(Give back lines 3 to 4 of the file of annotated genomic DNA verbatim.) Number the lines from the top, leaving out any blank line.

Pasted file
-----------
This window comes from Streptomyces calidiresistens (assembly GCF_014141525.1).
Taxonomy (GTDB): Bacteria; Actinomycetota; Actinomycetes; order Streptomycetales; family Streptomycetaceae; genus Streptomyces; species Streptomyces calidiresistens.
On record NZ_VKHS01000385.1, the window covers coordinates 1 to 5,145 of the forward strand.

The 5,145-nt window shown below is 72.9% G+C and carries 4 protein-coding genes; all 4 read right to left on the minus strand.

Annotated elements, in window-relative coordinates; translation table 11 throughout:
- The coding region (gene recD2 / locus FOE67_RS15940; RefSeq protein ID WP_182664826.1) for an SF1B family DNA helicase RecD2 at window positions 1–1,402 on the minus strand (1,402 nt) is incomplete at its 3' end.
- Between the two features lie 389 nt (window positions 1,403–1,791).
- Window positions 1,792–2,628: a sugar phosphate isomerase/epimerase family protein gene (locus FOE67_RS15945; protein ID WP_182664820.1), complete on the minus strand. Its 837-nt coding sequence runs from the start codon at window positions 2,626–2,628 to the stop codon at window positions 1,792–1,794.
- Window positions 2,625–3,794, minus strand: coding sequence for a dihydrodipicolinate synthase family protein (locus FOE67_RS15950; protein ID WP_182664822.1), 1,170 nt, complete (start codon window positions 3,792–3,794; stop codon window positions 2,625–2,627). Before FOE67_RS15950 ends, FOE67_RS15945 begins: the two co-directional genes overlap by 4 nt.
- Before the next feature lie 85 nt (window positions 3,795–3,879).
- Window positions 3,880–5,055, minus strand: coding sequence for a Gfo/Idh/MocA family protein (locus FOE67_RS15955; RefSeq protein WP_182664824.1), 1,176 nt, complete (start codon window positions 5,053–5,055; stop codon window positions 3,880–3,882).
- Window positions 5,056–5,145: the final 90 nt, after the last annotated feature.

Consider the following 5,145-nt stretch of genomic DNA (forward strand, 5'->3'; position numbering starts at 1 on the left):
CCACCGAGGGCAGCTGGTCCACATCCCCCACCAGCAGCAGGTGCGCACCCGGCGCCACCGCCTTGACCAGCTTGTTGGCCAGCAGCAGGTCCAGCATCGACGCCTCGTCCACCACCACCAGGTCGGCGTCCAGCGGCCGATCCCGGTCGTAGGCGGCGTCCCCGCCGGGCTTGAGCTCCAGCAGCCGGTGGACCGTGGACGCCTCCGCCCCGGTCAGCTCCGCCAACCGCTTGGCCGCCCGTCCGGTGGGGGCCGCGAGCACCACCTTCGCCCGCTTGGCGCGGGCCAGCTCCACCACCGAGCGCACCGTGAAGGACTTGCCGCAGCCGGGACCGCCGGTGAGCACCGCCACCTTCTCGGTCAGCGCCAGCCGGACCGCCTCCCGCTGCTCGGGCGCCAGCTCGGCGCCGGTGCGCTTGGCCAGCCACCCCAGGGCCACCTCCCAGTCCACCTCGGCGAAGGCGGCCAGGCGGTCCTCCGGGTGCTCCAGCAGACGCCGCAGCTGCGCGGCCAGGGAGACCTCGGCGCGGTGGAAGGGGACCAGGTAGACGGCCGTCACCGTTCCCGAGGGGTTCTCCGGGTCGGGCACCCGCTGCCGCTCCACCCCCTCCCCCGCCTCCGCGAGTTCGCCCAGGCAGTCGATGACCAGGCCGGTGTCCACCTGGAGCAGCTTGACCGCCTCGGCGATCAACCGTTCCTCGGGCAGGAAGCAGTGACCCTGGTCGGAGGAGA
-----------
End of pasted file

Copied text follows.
On record NZ_VKHS01000385.1, the window covers coordinates 1 to 5,145 of the forward strand.

The 5,145-nt window shown below is 72.9% G+C and carries 4 protein-coding genes; all 4 read right to left on the minus strand.